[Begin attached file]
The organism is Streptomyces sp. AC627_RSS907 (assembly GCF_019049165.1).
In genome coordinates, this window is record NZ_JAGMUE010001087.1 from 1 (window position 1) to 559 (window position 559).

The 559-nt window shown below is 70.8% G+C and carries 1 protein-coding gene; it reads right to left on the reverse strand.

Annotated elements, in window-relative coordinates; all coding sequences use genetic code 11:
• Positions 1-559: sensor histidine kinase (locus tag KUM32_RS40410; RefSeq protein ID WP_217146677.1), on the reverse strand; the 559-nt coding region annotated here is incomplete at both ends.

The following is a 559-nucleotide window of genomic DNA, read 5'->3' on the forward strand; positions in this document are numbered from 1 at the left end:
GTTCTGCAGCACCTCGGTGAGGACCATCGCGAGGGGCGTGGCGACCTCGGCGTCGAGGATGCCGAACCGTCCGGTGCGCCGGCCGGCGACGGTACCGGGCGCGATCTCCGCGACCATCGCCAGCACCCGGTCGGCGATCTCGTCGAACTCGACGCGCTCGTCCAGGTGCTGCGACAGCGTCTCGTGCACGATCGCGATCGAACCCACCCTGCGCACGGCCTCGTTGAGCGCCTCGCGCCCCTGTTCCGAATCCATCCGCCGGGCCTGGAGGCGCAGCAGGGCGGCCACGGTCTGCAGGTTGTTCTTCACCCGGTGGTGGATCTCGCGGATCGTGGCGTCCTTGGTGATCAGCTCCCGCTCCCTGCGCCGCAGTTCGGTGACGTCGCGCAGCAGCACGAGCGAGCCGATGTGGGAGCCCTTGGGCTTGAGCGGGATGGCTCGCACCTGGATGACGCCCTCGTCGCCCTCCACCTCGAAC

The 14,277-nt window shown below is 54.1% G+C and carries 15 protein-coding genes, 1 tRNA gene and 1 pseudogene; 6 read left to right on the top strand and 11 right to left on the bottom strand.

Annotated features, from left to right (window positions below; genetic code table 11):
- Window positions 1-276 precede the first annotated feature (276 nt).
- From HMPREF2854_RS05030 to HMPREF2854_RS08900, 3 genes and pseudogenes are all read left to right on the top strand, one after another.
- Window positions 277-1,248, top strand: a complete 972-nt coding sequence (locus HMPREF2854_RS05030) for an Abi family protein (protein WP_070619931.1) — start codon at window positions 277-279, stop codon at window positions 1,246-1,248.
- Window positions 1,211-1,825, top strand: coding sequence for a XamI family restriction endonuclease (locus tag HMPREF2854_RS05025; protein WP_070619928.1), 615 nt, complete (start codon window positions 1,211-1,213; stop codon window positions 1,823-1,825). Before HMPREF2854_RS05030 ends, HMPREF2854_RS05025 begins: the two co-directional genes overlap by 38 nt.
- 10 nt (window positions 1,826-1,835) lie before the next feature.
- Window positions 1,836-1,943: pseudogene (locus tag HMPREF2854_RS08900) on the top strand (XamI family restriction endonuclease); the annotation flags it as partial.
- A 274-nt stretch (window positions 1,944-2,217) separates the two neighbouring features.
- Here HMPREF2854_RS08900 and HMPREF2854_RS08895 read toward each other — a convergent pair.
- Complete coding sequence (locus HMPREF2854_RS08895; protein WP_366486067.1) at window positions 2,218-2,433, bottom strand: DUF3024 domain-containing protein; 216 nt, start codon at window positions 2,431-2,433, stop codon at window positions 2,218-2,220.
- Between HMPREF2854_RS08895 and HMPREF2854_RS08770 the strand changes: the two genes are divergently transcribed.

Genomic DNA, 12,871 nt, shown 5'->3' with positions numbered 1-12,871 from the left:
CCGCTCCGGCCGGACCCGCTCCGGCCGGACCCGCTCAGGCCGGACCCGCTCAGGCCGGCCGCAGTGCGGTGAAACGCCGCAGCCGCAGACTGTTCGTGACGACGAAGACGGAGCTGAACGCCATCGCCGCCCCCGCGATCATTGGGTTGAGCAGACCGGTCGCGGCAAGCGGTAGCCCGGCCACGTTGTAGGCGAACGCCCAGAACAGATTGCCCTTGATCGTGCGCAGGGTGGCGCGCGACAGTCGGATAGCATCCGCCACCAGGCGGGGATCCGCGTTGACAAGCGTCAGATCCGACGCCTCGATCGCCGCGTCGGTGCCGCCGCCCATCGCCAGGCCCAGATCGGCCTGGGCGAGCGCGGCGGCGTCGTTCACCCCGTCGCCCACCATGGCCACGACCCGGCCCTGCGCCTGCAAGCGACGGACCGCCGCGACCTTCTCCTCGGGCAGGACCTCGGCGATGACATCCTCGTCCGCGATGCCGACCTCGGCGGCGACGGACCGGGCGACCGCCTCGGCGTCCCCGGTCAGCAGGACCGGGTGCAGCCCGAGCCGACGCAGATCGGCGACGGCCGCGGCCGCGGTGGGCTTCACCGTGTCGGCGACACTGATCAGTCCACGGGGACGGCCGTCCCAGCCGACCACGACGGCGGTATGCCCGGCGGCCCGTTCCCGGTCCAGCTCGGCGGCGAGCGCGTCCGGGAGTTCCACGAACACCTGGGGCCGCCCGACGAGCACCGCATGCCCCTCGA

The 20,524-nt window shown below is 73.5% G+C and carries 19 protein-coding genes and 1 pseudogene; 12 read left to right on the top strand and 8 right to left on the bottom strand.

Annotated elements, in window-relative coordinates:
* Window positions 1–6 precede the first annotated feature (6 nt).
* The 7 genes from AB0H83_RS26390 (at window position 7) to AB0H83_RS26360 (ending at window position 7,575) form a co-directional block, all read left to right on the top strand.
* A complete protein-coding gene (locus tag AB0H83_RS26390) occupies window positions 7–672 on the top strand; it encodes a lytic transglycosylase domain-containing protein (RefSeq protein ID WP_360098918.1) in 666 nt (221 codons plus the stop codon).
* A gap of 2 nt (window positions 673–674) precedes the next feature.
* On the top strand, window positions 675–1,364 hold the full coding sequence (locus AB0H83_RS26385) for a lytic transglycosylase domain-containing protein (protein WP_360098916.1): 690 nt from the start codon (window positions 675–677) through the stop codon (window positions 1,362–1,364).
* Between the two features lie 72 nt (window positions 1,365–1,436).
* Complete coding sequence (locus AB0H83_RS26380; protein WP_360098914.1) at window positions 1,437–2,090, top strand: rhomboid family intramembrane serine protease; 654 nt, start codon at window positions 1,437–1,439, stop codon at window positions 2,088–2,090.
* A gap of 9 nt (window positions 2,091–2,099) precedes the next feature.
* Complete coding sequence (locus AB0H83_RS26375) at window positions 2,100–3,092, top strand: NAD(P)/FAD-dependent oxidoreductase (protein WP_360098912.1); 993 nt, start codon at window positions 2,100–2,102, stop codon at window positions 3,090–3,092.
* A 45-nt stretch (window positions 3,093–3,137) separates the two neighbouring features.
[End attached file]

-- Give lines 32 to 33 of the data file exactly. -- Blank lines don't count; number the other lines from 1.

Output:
* Complete coding sequence (locus AB0H83_RS26375) at window positions 2,100–3,092, top strand: NAD(P)/FAD-dependent oxidoreductase (protein WP_360098912.1); 993 nt, start codon at window positions 2,100–2,102, stop codon at window positions 3,090–3,092.
* A 45-nt stretch (window positions 3,093–3,137) separates the two neighbouring features.